"If I want to receive the benefits of Integrated PM, then I need some kind of Performance Measure Framework, but this requires an upfront investment in requirements definition."
I’m told the definition of Project management is the ability to administer a series of chronological tasks resulting in a desired goal, but Lynchpin theory is not far from this definition, nor is Integrated PM. But definitions can be misleading, the magic is in the application.
Leadership new to Integrated PM, may find themselves envisioning a map, like the one above, when attempting to get their arms around Integrated PM. As you begin disciplines like Knowledge Management, Behavior Change Management, Asset Management, Process Improvement Management, Portfolio Management, Product Management, Program Management, Risk Management, Change Management, and so on…, all are integrated with the project management that you once thought you understood pretty well.
The trick is a robust requirements management practice which defines the scope. This helps contain the relevant disciplines within any one Integrated PM system. All this leverages a system architecture which is used by all projects, and once developed, provides a single source of truth that provides an access point for maintenance and growth. At pmNERDS, we refer to this architecture as the Performance Measure Framework, and will address this in more detail in other posts and courses.
Depending on the business needs and goal of the client sponsor, project client, and project manager some Integrated PM facets or disciplines may play a more important role in the specific project then others. The policies, procedures, guidelines, constraints, practices, and organizational enablers are all predefined for each Integrated PM discipline within the Performance Measure Framework. Each of these facets let the project manager look at the project through the lens of the various disciplines, searching for any applicable requirements for the current project.
Of course, if there are any specialized requirements, now is the time to bring specialists in to help gather project requirements. The business need of why a project has been created really drives the implementation of a project as it should, and not tradition and/or politics. Business needs can be to increase efficiency, to increase productivity, to respond to a customer request or a new regulation, or for countless other reasons a project is initiated. The project manager must understand what's driving the project and how the project supports the business need, the mission of the organization, and how the deliverable of the project will be used by the stakeholders.
I’ve listed some common sources of project requirements other than those established as procedural requirements found in the performance measure framework here:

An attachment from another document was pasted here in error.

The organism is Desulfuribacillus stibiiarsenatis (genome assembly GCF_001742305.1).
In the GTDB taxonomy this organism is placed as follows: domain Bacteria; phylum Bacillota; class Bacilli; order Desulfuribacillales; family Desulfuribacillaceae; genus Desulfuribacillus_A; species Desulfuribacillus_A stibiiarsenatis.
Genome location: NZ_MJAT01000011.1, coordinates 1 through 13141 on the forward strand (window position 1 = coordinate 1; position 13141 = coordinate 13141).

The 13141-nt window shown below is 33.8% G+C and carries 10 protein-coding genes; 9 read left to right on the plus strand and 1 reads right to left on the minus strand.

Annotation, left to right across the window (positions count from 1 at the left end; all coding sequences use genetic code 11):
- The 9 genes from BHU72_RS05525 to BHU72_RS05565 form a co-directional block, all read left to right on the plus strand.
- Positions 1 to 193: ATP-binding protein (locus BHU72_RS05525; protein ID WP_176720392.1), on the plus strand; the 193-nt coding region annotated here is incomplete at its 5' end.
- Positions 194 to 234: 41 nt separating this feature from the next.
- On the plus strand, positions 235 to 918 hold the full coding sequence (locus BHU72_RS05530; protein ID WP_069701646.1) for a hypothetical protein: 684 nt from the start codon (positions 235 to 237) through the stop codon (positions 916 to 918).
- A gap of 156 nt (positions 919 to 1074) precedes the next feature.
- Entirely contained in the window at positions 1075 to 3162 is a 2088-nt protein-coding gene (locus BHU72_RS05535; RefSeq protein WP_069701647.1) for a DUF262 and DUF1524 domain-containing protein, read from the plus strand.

- Project clients and final users
- Project sponsor
- Portfolio review board
- Program managers
- Project Management Office
- Project team
- Functional management from Sales, Marketing, Development, Engineering, and so on.
- Operations management including finance, manufacturing, training, logistics, and Human Resources
- Business partners
- Project manager
These requirements typically come from interviews, polling, and other market sensing practices. How will you know what the end result of the project is to be? Ask! Who do you ask? People like the project sponsor can answer these kinds of questions. More about that later! You must have a clear vision of the end result, or the project will drone on and on forever and you'll never finish. Too often projects can roll into project after project stemming from an original, indecisive, half-baked wish list. Imagine your favorite archeologist maneuvering through a labyrinth of pitfalls, poison darts, and teetering bridges to retrieve a golden statue. In the movies, there's always some fool who charges past the hero straight for the booty and gets promptly beheaded. Don't be that guy. Before you can rush off toward the goal of any given project, you've got to create a clear, concise path to get there.
To create this path, you'll have to interview the decision makers, the users the change will affect, and any principals involved in the development of the technology. These are the stakeholders- the people who will use the project deliverables on a daily basis or will manage the people who will use the project deliverables. You must have a clear vision of what the project takes to create it or you're doomed.
As you begin your project, consider the following questions:
- Does the Project Have an Exact Result?
- Are There Industry or Government Sanctions to Consider?
- Does the project have a reasonable deadline?
- Is the project sponsor someone who has the authority to christen the project?
- Does the project have a financial commitment?
- Is someone else doing this already?
- How will this new product affect your users?
- Will this product affect other projects or existing products?
- Who else is using existing solutions?